Formula 1’s chiefs have singled out three specific events where its experimental qualifying race format could be trialed in 2020, pending a unanimous agreement from teams.

To spice up the show and instill more unpredictability into the sport, F1 is seeking to trial short sprint races on Saturday afternoon as a replacement for the weekend’s traditional qualifying session, with results forming the grid for Sunday’s race.

Drivers would line up on the grid of a qualifying race in the reverse order of the world championship standings.

However, such a late change to the FIA’s Sporting Regulation requires unanimity among the teams. And reports suggest that several outfits are currently reluctant to the concept of qualifying races.

Formula 1 and the FIA are targeting Paul Ricard, Spa and Sochi as the three potential venues where qualifying races could be trialed, with these events taking place late enough in the season for a reverse grid to be representative of the title fight.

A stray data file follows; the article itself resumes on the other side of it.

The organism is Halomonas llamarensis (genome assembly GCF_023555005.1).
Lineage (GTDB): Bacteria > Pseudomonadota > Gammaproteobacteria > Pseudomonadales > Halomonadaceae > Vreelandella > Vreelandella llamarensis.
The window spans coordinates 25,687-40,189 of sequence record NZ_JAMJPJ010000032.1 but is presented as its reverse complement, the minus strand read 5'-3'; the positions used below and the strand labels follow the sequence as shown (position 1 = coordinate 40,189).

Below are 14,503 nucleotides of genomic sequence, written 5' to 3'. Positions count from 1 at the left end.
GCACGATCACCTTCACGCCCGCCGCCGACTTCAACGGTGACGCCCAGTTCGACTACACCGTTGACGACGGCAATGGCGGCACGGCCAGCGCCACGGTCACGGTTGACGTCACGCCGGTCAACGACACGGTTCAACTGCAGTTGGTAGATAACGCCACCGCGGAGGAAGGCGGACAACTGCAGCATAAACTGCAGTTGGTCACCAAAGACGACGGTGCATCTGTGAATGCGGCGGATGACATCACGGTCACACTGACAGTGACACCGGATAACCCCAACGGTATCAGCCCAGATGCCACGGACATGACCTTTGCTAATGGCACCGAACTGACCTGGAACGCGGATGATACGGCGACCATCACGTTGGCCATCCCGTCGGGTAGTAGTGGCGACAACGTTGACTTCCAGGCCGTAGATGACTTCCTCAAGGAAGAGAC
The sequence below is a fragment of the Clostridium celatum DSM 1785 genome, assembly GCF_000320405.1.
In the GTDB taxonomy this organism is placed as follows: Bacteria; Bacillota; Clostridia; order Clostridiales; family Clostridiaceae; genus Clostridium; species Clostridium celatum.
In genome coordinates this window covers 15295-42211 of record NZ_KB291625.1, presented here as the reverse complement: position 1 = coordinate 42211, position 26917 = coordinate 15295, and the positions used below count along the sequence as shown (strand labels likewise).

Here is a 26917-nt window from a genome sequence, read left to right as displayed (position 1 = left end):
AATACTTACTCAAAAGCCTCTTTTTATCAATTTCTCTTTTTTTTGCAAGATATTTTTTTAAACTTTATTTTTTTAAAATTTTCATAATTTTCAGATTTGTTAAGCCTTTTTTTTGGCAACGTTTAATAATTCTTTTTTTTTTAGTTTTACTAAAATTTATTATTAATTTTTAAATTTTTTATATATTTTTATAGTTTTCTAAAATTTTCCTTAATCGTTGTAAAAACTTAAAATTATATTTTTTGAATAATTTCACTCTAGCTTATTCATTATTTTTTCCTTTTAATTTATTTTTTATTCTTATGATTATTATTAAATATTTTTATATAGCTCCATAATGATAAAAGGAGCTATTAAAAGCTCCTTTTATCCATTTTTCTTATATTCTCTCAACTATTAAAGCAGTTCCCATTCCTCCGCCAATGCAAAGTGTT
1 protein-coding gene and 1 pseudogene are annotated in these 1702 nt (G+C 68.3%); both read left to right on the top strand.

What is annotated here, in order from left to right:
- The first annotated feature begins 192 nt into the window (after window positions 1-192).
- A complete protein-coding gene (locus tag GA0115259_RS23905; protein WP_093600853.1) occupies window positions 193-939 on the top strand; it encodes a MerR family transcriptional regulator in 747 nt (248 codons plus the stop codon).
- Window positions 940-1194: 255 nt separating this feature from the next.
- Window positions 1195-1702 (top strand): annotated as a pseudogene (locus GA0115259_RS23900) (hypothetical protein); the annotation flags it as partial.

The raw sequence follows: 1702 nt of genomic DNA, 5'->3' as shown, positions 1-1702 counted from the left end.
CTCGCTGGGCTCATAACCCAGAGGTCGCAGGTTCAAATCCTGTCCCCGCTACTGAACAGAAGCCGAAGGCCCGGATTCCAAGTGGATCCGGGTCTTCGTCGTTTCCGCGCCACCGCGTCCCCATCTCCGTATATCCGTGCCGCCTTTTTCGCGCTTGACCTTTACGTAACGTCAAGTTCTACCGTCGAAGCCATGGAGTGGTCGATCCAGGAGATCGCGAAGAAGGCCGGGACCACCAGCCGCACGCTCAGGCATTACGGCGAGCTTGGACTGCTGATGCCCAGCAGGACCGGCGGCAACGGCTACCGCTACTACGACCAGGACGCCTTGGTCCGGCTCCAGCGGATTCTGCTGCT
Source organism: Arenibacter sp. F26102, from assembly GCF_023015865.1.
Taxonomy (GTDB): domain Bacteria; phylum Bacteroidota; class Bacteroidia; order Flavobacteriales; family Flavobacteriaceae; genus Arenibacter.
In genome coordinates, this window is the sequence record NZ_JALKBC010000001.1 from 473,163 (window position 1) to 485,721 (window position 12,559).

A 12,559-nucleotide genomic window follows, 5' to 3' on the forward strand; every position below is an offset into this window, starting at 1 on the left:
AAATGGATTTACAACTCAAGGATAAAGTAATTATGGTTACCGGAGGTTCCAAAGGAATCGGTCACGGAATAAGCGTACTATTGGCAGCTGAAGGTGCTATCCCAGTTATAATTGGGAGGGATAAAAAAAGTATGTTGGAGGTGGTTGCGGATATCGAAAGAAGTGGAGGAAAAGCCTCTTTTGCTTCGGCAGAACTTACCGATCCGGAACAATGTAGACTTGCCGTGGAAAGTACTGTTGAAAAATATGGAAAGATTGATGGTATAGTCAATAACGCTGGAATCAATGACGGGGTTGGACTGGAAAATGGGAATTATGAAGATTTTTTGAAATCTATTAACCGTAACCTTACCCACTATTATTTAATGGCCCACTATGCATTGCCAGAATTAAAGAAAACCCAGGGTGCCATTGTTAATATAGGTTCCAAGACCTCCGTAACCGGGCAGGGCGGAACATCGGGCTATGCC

Many questions remain however, like the process that would govern grid penalties, how retirements would be considered in a mini-race or which compounds would be used?

Teams are also wary of damage that could potentially be sustained in a qualifying race and the additional costs associated with the necessity to have extra spare parts available.

Furthermore, Mercedes’ initial qualifying race simulations showed that the front-running drivers placed at the back of the grid would only make little progress through the field in a short sprint race in which there would be no pitstops and in which everyone would likely use the same tyres.

While all teams must agree to the concept being experimented in 2020, the FIA could push the change through without the teams’ consent for 2021, a unilateral move that could entice those currently against qualifying races to change their stance.

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